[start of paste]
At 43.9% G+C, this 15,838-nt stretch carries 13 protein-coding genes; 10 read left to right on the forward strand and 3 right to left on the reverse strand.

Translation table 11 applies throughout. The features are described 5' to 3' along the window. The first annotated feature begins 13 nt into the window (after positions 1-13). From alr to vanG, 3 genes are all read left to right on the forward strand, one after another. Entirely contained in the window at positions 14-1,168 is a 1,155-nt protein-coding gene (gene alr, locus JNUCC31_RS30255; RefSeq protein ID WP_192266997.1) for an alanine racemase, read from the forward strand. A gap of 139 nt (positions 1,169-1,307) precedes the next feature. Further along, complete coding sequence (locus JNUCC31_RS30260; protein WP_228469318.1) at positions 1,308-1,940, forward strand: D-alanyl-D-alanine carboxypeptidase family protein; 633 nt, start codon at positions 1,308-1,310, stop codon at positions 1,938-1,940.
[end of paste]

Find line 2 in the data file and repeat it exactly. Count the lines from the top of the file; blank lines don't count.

Translation table 11 applies throughout. The features are described 5' to 3' along the window. The first annotated feature begins 13 nt into the window (after positions 1-13). From alr to vanG, 3 genes are all read left to right on the forward strand, one after another. Entirely contained in the window at positions 14-1,168 is a 1,155-nt protein-coding gene (gene alr, locus JNUCC31_RS30255; RefSeq protein ID WP_192266997.1) for an alanine racemase, read from the forward strand. A gap of 139 nt (positions 1,169-1,307) precedes the next feature. Further along, complete coding sequence (locus JNUCC31_RS30260; protein WP_228469318.1) at positions 1,308-1,940, forward strand: D-alanyl-D-alanine carboxypeptidase family protein; 633 nt, start codon at positions 1,308-1,310, stop codon at positions 1,938-1,940.